Three-Way Conservation Project

Melding Bee Patches, Rain Catchers, & Worm Wizards


Our conservationist Team developed a conceptual design for changing a bare, compacted soil landscape at our office headquarters (where we rent space from the 180 Studios makerspace) into a demonstration pollinator habitat, water conservation, and waste composting project.  The 180 Studios Project enlisted the help of Social Advocates for Youth who brought students from Elsie Allen High School to the site in the summer of 2019 to begin the multi-faced construction project.  Our "Oasis" project was an opprtunity to provide environmental education and action and demonstrate how everyone can make a remarkable difference with just a little thought and effort.

First, the SAY participants received health-and-safety instructions as they would be handling construction tools throughout the project, and Santa Rosa was also passing through a warm spell and keeping hydrated was important.  The students also received classroom time in the steps involved in this three-pronged conservation project.  Led by our 180SAY7358blurredConservationist Stefan Stehling, the youth received STEM (science, technology, engineering and mathematics) training both in the classroom and on-the-job.  They helped design and construct a bountiful habitat garden to be drip irrigated by a rooftop rainwater collection and storage system as they learned principles of ecology and conservation, and turned a bare landscape adjacent to a parking area into a beautiful, sustainable pollinator habitat which will be irrigated with water collected over the winter, and nourished by composted wastes.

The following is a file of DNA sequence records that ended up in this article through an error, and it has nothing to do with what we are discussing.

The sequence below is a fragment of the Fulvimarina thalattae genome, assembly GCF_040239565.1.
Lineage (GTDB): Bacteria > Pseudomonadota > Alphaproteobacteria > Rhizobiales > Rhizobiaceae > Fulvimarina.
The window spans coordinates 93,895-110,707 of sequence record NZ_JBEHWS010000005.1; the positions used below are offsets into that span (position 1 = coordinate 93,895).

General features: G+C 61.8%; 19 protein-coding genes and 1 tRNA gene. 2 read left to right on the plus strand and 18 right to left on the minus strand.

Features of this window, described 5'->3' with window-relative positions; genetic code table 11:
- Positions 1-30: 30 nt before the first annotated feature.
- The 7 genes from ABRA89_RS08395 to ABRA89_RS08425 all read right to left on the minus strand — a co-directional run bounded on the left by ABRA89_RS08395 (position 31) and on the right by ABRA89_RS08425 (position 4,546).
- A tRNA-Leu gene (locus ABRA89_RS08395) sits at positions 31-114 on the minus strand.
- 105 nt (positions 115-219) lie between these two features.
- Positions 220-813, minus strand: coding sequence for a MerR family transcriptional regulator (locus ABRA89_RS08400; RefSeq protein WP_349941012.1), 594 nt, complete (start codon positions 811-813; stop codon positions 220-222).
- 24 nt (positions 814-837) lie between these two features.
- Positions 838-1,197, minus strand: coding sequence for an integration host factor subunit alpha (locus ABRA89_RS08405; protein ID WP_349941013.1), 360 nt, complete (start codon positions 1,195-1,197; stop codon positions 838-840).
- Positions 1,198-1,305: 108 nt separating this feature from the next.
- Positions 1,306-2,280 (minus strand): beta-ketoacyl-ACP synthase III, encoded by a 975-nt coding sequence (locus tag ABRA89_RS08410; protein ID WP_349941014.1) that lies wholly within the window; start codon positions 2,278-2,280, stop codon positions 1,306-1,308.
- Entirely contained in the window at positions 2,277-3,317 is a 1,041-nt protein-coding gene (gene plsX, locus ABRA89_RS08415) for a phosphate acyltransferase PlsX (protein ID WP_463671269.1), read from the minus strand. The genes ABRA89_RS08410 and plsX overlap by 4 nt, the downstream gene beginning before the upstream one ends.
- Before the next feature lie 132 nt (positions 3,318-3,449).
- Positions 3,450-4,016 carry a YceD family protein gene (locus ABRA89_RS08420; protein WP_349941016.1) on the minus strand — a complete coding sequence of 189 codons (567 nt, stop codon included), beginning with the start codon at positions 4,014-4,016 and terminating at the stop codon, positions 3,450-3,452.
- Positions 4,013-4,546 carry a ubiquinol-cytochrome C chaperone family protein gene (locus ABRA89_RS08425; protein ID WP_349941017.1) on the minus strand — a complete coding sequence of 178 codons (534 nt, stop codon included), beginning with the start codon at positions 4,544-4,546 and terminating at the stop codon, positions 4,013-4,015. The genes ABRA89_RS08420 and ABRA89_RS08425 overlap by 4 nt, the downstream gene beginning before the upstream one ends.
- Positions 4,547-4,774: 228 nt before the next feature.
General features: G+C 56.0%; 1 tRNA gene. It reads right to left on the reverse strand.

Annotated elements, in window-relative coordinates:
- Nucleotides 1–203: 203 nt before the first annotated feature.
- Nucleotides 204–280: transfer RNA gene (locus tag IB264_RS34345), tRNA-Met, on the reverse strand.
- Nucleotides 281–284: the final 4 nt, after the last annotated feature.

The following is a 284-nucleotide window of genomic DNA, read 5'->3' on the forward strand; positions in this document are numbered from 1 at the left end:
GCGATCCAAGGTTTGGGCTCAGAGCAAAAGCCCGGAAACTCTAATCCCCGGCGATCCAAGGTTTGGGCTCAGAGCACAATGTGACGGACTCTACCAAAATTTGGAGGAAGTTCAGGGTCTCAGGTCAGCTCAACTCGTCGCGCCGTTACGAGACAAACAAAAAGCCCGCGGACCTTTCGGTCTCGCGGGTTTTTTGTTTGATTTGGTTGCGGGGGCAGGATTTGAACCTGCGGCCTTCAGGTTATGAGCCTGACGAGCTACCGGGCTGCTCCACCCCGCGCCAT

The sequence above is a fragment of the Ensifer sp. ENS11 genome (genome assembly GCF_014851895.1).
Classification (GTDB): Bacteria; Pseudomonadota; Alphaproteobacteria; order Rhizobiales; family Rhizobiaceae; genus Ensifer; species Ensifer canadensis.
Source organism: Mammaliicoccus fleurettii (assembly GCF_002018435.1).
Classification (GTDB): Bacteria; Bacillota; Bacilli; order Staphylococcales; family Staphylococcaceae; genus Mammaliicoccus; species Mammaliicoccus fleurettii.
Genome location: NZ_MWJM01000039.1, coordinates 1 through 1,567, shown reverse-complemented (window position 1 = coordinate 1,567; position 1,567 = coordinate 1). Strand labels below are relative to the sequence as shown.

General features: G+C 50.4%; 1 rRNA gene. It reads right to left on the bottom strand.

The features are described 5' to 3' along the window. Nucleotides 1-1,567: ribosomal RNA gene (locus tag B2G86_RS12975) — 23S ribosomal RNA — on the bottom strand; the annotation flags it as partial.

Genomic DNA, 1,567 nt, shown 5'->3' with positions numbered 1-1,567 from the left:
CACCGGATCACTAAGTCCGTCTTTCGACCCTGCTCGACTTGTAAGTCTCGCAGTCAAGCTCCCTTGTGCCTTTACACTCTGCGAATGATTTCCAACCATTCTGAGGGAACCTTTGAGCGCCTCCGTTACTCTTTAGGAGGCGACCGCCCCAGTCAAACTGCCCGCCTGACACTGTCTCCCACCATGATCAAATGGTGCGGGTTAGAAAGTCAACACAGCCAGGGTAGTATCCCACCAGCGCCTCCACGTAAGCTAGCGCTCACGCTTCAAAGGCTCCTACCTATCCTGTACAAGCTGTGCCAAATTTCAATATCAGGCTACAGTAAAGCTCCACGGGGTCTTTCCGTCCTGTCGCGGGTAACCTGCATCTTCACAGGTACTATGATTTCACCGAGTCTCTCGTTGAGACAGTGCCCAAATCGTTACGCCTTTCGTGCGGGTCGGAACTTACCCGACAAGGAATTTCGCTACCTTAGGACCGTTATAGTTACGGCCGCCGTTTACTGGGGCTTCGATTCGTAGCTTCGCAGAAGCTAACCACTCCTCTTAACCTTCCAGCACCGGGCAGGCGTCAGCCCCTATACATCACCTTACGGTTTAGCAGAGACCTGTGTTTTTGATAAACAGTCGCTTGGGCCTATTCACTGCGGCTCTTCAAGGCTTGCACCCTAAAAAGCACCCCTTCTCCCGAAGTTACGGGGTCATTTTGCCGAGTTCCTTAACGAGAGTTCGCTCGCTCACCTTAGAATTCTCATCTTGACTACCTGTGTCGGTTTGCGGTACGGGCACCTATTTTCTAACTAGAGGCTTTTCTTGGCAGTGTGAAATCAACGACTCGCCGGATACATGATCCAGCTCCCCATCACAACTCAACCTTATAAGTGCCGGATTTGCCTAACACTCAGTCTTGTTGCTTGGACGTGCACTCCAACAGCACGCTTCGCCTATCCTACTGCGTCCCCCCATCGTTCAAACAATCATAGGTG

Oona Heacock and the rest of her team taught the youth about the four basic needs for a pollinator habitat – year-round forage, water, nesting areas, and safety from pesticides – and how to develop those needs into a perennial garden requiring little maintenance. The plants selected for use in the garden were chosen for their suitability for the site, ability to create a green zone, and utility as pollinator habitat.

The youth also learned how to calculate the roof runoff volume from rain, needed tank size for collecting the winter runoff, how to divert excess water into a designed conveyance, and how to set up a drip system for summer irrigation of the patch.  Our "Oasis Project" taught the students installation techniques and best practices suitable for small scale landscaping needs.


Our worm composting systems are easily constructed, and the youth learned how to make the bin materials, assemble the bins, add media to support the red worms which over time will break down food scraps and similar wastes, and allow us to retrieve the rich compost formed by the worms.  The project involved cutting large sections of plastic drain pipe to make the bin, assembling a wooden platform on which the bins were placed, and lastly sewing insect-exclusion nets to keep unwanted flies and other insects from entering the bins.  The picture at below left is of a standard bin.